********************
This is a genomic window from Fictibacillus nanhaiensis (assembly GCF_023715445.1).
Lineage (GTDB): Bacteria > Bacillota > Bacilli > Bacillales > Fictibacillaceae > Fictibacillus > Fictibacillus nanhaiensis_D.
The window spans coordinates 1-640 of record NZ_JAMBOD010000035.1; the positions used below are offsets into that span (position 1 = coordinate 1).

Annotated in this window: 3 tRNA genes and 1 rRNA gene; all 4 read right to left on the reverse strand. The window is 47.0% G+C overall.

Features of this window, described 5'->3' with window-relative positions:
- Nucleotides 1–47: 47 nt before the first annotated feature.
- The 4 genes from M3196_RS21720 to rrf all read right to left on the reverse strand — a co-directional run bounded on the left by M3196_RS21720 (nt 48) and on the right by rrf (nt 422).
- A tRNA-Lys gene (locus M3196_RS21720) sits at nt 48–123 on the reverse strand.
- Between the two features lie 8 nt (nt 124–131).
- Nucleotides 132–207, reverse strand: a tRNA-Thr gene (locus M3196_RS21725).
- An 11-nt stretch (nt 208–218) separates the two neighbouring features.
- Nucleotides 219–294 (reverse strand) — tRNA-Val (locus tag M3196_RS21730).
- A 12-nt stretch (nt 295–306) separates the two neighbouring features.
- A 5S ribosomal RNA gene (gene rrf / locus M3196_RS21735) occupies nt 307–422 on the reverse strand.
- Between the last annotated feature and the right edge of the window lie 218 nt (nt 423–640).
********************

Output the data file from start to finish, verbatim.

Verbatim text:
This is a genomic window from Fictibacillus nanhaiensis (assembly GCF_023715445.1).
Lineage (GTDB): Bacteria > Bacillota > Bacilli > Bacillales > Fictibacillaceae > Fictibacillus > Fictibacillus nanhaiensis_D.
The window spans coordinates 1-640 of record NZ_JAMBOD010000035.1; the positions used below are offsets into that span (position 1 = coordinate 1).

Annotated in this window: 3 tRNA genes and 1 rRNA gene; all 4 read right to left on the reverse strand. The window is 47.0% G+C overall.

Features of this window, described 5'->3' with window-relative positions:
- Nucleotides 1–47: 47 nt before the first annotated feature.
- The 4 genes from M3196_RS21720 to rrf all read right to left on the reverse strand — a co-directional run bounded on the left by M3196_RS21720 (nt 48) and on the right by rrf (nt 422).
- A tRNA-Lys gene (locus M3196_RS21720) sits at nt 48–123 on the reverse strand.
- Between the two features lie 8 nt (nt 124–131).
- Nucleotides 132–207, reverse strand: a tRNA-Thr gene (locus M3196_RS21725).
- An 11-nt stretch (nt 208–218) separates the two neighbouring features.
- Nucleotides 219–294 (reverse strand) — tRNA-Val (locus tag M3196_RS21730).
- A 12-nt stretch (nt 295–306) separates the two neighbouring features.
- A 5S ribosomal RNA gene (gene rrf / locus M3196_RS21735) occupies nt 307–422 on the reverse strand.
- Between the last annotated feature and the right edge of the window lie 218 nt (nt 423–640).